Creating the Opportunity to Learn: Moving from Research to Practice to Close the Achievement Gap

Creating the Opportunity to Learn: Moving from Research to Practice to Close the Achievement Gap

Creating the Opportunity to Learn: Moving from Research to Practice to Close the Achievement Gap

Creating the Opportunity to Learn: Moving from Research to Practice to Close the Achievement Gap

Synopsis

"Unless we believe that those who have more are inherently superior to those who have less, we should be troubled by the fact that patterns of achievement are often fairly predictable, particularly with respect to students' race and class."

In Creating the Opportunity to Learn, Wade Boykin and Pedro Noguera help navigate the turbid waters of evidence-based methodologies and chart a course toward closing (and eliminating) the academic achievement gap. Turning a critical eye to current and recent research, the authors present a comprehensive view of the achievement gap and advocate for strategies that contribute to the success of all children.

Boykin and Noguera maintain that it is possible to close the achievement gap by abandoning failed strategies, learning from successful schools, and simply doing more of what the research shows is most effective. Success is founded on equity, but equity involves more than simply ensuring students have equal access to education; equity also entails a focus on outcomes and results.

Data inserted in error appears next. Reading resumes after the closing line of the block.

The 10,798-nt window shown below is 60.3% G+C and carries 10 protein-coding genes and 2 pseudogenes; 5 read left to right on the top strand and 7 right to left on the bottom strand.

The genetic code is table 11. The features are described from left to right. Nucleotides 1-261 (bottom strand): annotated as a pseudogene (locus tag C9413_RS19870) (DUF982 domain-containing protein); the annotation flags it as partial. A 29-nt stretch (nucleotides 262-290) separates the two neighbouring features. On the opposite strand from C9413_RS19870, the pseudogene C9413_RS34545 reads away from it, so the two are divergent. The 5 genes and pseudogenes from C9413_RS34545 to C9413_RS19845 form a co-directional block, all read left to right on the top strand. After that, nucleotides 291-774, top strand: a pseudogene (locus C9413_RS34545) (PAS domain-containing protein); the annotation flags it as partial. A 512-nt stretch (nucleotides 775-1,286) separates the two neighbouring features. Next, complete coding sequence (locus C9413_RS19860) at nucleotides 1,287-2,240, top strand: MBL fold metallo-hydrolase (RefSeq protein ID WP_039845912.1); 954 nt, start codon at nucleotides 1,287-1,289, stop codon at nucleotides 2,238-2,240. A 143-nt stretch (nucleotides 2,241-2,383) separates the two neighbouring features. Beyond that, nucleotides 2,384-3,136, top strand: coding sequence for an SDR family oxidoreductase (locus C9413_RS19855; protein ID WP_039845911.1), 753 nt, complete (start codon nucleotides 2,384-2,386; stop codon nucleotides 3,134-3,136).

If we want to bring about significant improvements in those outcomes, we have to do more to address the context in which learning takes place. In short, we must create schools where a child's race or class is no longer a predictor for how well he or she might perform.

Excerpt

It is abundantly clear that students from certain ethnic groups, most prominently African Americans and Latinos, do not fare well in U.S. schools. It is widely documented that Black and Latino students perform substantially less well than their White counterparts (Hollins, King, &; Hayman, 1994; Jencks &; Phillips, 1998; King, 2005). This concern cries out for immediate, sustained, and profound attention. Until our schools do a far better job of educating Black and Latino students, to the very highest levels of achievement, our society will fail to tap a vast reservoir of human talent that we will greatly desire—indeed, require—in the years and decades ahead.

As the new century began, with the growing recognition in educational, business, and political spheres that the underachievement of minority students remained a vexing problem, No Child Left Behind (NCLB) was enacted. In its wake, more federal pressure was put on schools and school systems to raise achievement levels for all children, but particularly for children in groups that perform at levels notably below their mainstream counterparts. Nevertheless, the achievement gap today remains virtually unchanged.

A large part of the problem lies in the fact that many educators do not understand what it means to engage in educational practices that promote equity. Equity involves more than simply ensuring that children have equal . . .

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